After watching political events of the recent months and digesting the latest Steadman opinion poll, I have come to the conclusion that the ODM families must come back together as the first step towards national reconciliation. Now that it is apparent to all that Raila Odinga is poised to be Kenya’s 4th President and that Kalonzo Musyoka may unwittingly end up in opposition benches, the proposed merger of the orange parties should be the number one task, and I expect no less a person than Raila Odinga to initiate moves towards the merger. And Raila must use his statesman skills to make Kalonzo’s landing, just like Mudavadi’s, as soft as possible so as to attract other like-minded political personalities. Both parties have the same objectives and there is absolutely nothing wrong in acknowledging that ideological differences can be ironed out for the sake of making
The Official Opposition KANU has apparently wound –up and joined government. It’s a confirmation that the first families of this country have entered into a conspiracy to control the political and economic resources of this nation at the expense of the rest of the country. The coalition PANU has been formed principally to ensure Kibaki’s re-election and thus ensure a continuation of this conspiracy. And most of those supporting Kibaki now are angling themselves for Kibaki’s succession in 2012. There is certainly no agenda for reforms or social justice. Instead, we are seeing only arrogance and threats from principal partners like Nyachae. These type of individuals must be taught that revenge and retribution is not part of ODM’s development agenda.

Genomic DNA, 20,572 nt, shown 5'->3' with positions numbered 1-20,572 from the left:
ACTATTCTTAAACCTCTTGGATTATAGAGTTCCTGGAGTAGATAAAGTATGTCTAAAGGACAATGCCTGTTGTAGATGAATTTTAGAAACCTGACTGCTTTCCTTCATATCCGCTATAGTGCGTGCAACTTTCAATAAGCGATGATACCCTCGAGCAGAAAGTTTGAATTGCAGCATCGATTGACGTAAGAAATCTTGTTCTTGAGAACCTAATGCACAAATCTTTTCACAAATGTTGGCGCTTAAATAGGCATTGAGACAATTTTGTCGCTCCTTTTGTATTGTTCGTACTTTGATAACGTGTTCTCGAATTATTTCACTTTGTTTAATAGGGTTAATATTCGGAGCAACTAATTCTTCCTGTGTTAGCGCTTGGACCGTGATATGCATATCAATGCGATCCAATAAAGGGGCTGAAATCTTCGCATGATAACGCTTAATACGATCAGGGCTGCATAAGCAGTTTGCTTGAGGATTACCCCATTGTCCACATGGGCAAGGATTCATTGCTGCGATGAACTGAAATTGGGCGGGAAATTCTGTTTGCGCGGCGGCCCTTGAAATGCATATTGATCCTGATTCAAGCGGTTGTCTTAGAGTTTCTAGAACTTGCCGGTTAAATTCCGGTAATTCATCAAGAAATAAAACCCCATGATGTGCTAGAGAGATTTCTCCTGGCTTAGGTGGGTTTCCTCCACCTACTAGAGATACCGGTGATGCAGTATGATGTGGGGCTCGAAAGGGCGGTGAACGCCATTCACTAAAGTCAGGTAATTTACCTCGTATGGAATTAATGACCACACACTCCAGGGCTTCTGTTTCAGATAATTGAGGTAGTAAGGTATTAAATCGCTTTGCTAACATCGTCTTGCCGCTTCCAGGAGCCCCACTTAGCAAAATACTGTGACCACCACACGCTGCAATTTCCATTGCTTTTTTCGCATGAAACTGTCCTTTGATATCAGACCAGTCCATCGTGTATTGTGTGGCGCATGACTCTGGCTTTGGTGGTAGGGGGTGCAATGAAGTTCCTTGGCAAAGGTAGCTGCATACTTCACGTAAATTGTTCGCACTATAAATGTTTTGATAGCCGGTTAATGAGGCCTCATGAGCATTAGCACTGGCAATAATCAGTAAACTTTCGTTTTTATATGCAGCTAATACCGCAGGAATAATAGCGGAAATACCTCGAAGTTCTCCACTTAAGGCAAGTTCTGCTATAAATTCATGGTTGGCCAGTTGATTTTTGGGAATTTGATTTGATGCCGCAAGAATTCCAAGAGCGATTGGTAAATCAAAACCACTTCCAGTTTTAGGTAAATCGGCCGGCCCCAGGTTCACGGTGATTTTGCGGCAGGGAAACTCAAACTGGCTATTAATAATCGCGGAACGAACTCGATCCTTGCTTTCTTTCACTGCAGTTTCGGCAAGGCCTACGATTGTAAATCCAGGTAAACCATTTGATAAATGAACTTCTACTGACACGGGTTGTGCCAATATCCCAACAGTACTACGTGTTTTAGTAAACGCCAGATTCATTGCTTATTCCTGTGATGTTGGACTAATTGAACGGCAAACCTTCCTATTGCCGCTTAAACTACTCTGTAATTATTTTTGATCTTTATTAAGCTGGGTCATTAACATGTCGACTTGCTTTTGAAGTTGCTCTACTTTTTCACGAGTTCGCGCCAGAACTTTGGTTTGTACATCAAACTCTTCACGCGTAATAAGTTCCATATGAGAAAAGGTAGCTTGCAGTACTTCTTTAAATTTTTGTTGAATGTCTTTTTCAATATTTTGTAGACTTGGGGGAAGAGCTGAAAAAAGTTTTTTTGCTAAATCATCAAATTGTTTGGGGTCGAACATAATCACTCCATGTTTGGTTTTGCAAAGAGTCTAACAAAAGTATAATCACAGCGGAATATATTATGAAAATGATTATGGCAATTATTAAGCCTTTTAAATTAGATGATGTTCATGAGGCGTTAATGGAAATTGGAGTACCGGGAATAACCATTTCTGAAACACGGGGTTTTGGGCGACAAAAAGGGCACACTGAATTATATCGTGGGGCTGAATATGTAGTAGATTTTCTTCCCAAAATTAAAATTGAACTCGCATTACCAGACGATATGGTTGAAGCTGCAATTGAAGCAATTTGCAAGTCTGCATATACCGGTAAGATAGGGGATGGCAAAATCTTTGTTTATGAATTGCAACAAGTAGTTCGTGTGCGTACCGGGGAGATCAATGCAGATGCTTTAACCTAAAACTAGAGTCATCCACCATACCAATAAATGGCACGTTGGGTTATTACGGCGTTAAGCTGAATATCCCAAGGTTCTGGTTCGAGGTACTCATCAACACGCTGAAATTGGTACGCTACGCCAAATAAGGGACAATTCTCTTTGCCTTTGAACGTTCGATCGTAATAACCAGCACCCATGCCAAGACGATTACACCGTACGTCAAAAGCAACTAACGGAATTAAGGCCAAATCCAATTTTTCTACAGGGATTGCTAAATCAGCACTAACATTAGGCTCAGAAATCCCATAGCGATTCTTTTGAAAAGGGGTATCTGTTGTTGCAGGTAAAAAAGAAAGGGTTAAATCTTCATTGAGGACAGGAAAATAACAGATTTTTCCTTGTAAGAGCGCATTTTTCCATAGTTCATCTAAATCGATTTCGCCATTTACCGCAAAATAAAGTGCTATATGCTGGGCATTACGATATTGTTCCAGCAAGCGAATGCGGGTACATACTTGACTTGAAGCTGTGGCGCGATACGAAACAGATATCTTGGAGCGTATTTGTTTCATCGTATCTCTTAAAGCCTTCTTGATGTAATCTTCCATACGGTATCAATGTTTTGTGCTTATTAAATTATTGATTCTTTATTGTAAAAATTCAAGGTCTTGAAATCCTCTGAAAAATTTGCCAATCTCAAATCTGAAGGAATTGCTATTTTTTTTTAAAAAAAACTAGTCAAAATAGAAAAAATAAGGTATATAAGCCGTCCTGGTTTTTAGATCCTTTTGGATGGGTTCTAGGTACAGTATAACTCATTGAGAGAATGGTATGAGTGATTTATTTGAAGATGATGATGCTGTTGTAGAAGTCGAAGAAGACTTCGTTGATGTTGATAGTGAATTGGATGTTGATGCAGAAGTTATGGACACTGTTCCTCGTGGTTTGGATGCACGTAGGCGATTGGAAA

Unlike former president's Kenyatta, Moi and Kibaki, Raila must start to be seen as a leader who respects the official opposition and acknowledges its importance to good governance. The ODM must remain objective in their criticism of Kibaki’s regime. As a government-in-waiting, the ODM must show that it can offer workable alternatives. For instance, its recent decision to postpone the launch of its official presidential campaigns by a week is one such smart move. The process of reconciliation should begin now, even before the elections are held. All communities of